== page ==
SEOUL, South Korea -- North Korean leader Kim Jong Un has returned home from a trip to Russia where he deepened “comradely fellowship and friendly ties” with President Vladimir Putin, state media reported.
During Kim’s six-day trip to Russia, his longest foreign travel as a leader, the two countries said they discussed boosting their defense ties but didn’t disclose any specific steps. Foreign experts speculate the two countries, both locked in confrontations with the West, were pushing to reach arms transfer deals in violation of U.N. Security Council resolutions.
The official Korean Central News Agency in separate reports said Kim’s train crossed a border river on Monday morning and Kim was greeted by the “ardent” cheers of a huge crowd at a Pyongyang rail station Tuesday evening. Wednesday's KNCA report said senior North Korean officials congratulated him on advancing relations with Russia.
Before traveling to Russia, Kim made several visits to his munitions factories, triggering speculation that he intended to check on productions of arms to be shipped to Russia.
While traveling through Russia’s far eastern region, Kim met Putin at Russia’s most important space launch center before visiting military sites to see some of Russia’s most advanced weapons systems such as nuclear-capable bombers, fighter jets and hypersonic missiles.
In live comments during their meeting last week, Kim offered “full and unconditional support” to Putin. KCNA later said Kim and Russian Defense Minister Sergei Shoigu also met and discussed expanding “strategic and tactical coordination” between the countries’ armed forces.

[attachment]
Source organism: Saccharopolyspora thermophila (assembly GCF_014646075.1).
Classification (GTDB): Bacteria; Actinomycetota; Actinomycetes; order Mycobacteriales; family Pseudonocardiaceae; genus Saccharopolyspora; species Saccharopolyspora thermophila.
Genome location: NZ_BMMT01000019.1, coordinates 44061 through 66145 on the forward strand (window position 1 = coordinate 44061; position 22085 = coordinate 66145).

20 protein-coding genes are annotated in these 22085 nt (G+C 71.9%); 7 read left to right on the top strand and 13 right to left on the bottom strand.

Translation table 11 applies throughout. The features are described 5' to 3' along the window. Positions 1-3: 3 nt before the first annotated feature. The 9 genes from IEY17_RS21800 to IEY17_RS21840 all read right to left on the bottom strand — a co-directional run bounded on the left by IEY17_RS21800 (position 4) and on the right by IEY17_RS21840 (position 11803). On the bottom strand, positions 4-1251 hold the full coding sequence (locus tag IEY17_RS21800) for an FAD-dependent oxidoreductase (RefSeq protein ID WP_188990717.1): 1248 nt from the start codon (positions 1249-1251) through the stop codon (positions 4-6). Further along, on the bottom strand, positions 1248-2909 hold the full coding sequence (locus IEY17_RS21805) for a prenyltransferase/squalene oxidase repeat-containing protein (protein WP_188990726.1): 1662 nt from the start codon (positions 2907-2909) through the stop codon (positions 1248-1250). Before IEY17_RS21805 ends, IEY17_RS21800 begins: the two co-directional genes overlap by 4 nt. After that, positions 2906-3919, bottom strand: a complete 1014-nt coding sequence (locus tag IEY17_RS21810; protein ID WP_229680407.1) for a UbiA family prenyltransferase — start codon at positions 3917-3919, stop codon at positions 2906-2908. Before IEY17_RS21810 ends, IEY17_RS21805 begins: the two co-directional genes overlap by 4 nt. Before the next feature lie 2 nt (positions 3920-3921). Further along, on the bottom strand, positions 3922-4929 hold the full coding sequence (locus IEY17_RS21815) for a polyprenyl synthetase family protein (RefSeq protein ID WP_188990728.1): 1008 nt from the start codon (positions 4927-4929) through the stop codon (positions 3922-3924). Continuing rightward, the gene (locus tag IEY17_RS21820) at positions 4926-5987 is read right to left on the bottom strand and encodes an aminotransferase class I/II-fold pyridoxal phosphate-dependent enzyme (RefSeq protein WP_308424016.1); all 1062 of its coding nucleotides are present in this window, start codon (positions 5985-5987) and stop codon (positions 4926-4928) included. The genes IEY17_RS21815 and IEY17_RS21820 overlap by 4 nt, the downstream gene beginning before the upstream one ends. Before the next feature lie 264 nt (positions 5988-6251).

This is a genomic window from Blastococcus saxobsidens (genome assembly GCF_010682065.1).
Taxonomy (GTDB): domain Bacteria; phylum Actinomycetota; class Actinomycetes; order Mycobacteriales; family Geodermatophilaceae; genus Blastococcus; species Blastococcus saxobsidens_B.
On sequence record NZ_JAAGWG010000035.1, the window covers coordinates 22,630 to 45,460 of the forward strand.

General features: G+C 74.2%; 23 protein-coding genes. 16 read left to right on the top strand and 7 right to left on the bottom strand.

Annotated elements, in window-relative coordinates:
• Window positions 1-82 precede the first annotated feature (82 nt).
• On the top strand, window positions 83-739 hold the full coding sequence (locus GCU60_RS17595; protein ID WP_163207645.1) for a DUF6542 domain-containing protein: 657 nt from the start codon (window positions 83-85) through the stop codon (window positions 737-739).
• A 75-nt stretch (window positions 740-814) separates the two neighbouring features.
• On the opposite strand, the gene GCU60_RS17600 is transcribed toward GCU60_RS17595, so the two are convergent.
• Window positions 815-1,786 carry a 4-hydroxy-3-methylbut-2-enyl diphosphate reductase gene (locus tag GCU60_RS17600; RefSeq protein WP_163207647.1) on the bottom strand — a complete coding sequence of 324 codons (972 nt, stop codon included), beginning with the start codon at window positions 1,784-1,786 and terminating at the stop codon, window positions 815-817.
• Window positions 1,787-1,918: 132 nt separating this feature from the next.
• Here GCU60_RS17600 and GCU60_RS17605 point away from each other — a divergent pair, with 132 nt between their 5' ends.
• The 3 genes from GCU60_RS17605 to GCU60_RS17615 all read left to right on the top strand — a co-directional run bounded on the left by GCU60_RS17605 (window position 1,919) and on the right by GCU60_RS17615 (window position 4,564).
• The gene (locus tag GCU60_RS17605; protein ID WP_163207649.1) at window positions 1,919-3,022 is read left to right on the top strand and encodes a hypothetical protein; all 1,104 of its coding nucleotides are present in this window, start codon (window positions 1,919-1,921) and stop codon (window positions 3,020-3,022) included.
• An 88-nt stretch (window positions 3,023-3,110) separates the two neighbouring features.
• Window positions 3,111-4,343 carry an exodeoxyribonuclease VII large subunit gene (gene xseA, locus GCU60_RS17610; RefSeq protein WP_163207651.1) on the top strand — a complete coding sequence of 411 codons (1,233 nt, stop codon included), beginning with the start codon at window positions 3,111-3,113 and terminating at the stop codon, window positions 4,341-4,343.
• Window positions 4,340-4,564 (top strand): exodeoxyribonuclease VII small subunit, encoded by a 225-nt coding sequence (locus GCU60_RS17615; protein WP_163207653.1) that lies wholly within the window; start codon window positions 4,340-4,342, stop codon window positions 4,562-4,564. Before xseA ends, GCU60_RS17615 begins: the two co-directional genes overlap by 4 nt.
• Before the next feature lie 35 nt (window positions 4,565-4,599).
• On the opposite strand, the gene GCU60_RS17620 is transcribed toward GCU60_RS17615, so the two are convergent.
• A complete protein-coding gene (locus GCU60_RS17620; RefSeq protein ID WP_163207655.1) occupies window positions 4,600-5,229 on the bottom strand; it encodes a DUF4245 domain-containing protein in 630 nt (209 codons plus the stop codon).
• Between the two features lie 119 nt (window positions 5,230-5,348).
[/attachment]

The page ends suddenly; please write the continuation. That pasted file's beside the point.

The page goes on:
Many outside experts say Kim would supply ammunition to refill Russia’s drained inventory in the second year of the war in Ukraine in return for receiving Russian technologies to modernize his nuclear weapons arsenals. U.S. and South Korean officials have warned that Russia and North Korea would face consequences if they go ahead with such weapons transfers deals in violation of U.N. Security Council resolutions.
Other experts say Kim would end up getting food and economic aid because Russia is reluctant to share its sensitive, high-tech weapons technologies with other countries.
South Korean Vice Foreign Minister Chang Ho-jin on Tuesday summoned the Russian ambassador to Seoul, Andrey Kulik, and urged Moscow to immediately stop its military cooperation with North Korea, which he said would have a “very negative impact” on its relations with the South. Kulik said he would convey Seoul’s concerns to his government, the South Korean ministry said in a statement.
Kim has been pushing hard to bolster his nuclear arsenal citing what he called intensifying U.S. military threats. Analysts say Kim would aim to use his enlarged arsenal to win greater concessions from the U.S. while boosting his military credentials at home in the face of economic hardships deepened over the COVID-19 pandemic.
AP writer Kim Tong-hyung contributed to this report.
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